Sep 28, 2023Rising California potato production reflects nationwide trend
After a four-year decline in potato production nationwide, this season’s crop appears poised to buck the trend, spurred by strong demand and improved water supplies.
While higher processing contract prices are driving much of the increased acreage, California’s mostly fresh-market growers may see prices decline once harvest starts elsewhere, said Almuhanad Melhim, a fruit and vegetable market analyst for Rabobank’s RaboResearch division. “In the potato market,” he said, “the fresh side and the processing side are intertwined.”
During the past few years, processors have been short on russet potatoes that go into french fries, so they snapped up fresh-market russet supplies, driving up fresh prices. To encourage more processed potato production this year, processors increased contract prices substantially.
California produces fall and spring fresh-market potato crops in the southern San Joaquin Valley. Growers in the region typically enjoy prices two to three times those of Idaho russets because they fill specialty markets and hit a window when other states aren’t harvesting, Melhim said.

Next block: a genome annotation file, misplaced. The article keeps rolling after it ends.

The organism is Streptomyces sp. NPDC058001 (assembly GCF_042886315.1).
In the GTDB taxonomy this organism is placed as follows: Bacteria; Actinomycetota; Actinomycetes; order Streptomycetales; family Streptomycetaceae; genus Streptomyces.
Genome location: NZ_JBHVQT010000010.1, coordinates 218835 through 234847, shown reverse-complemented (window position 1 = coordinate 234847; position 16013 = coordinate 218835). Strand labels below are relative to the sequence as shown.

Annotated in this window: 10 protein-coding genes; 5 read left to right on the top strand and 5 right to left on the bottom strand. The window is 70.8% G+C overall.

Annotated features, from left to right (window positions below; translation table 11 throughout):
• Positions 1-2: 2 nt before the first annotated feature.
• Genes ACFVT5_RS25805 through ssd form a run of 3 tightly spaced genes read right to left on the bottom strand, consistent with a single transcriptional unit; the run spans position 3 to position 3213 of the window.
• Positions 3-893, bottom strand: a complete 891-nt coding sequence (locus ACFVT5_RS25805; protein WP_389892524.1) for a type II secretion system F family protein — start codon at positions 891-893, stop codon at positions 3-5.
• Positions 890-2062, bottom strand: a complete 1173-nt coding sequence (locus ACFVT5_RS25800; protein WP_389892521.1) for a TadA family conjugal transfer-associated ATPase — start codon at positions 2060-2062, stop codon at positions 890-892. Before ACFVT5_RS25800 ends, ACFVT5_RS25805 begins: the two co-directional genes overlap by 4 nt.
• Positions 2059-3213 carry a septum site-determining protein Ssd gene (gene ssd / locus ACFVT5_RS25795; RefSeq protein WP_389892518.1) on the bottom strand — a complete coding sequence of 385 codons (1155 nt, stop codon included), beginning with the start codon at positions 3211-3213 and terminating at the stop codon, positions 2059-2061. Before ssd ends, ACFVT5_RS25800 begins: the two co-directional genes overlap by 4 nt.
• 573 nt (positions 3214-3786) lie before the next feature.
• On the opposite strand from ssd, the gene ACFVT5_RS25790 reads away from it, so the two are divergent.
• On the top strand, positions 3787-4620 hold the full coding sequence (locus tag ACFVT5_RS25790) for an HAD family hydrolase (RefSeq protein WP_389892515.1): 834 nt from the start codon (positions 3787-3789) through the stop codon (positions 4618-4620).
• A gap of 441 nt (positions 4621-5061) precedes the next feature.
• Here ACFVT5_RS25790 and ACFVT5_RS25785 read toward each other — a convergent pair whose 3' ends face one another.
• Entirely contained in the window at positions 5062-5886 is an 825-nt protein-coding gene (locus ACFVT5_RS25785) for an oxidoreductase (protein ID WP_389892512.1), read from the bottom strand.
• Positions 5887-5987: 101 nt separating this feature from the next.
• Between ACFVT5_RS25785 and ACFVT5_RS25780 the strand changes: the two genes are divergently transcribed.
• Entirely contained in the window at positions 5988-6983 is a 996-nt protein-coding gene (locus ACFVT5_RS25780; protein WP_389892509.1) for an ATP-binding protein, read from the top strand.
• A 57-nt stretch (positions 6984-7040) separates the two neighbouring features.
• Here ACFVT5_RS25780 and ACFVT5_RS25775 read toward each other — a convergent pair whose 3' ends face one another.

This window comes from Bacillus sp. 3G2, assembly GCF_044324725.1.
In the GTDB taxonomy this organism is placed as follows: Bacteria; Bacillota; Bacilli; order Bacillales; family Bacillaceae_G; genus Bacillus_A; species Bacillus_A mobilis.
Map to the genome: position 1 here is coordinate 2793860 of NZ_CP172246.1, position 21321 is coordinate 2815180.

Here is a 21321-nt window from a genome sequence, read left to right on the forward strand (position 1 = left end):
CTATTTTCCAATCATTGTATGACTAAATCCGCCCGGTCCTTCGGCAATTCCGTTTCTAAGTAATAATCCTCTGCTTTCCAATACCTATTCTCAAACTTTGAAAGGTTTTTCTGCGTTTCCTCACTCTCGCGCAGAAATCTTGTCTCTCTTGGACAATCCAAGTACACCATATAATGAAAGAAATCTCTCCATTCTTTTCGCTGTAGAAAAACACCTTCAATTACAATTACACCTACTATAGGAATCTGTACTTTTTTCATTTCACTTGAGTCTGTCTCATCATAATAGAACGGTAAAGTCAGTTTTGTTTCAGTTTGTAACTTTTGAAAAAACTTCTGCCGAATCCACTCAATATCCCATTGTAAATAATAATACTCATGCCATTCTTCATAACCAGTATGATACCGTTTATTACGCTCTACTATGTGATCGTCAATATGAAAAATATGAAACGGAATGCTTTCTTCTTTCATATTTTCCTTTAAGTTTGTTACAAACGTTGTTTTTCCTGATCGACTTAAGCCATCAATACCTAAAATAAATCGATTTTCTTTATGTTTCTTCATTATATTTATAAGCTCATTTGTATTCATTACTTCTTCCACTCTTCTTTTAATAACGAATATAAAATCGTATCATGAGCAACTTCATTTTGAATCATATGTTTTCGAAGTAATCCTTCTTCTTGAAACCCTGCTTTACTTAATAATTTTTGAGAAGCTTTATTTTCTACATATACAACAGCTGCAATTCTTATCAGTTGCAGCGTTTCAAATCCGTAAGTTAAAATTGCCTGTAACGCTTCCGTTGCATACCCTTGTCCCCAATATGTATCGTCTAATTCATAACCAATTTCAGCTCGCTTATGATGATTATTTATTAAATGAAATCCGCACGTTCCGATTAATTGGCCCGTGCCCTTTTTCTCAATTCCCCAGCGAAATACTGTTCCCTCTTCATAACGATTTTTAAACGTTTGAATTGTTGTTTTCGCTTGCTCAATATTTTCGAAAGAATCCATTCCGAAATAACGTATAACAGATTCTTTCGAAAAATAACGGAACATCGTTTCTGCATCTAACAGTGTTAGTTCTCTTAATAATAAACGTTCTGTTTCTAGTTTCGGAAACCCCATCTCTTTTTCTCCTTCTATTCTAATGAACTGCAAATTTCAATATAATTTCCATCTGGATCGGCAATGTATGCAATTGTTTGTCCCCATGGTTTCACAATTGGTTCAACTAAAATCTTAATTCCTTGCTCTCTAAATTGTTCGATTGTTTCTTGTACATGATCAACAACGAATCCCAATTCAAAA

“Because of a short supply this winter, they saw an even better improvement in price,” he said of California producers. “There was a general improvement in potato prices in all states because we’ve had a very short supply of fresh, and because of reduced acres and the effects of the drought.”
This season, the nation’s growers planted 949,000 acres, up from 901,000 in 2022, according to a June 30 acreage report by the U.S. Department of Agriculture National Agricultural Statistics Service. In California, potato growers planted 23,000 acres this year, up from 19,000 in 2022. Much of the state’s increase is due to an improved water picture, Melhim said.
With the expected jump in nationwide production, he said he expected fresh-market prices to decline 15% to 20% year over year. However, that could change depending on yields, quality and fall weather as harvest progresses in the large potato-producing regions, including Idaho, the Pacific Northwest and Colorado, he said.
Siskiyou County farmer Ed Staunton, who farms near Tulelake, said he has seen prices fall with higher acreage in the West. In the Klamath Basin, growers plant a mix of fresh-market and chipping varieties in the spring and harvest in the fall.
“We’re definitely seeing the effects of (increased acreage), so the market has been dropping drastically from the real high,” he said. “I just hope that the darn thing stops going down.”
Melhim said many growers have fared well because input costs have leveled out or even decreased. He added, “The last couple of years, the fresh guys made more because fresh-market prices went up higher than contract prices, so they were able to make good returns.”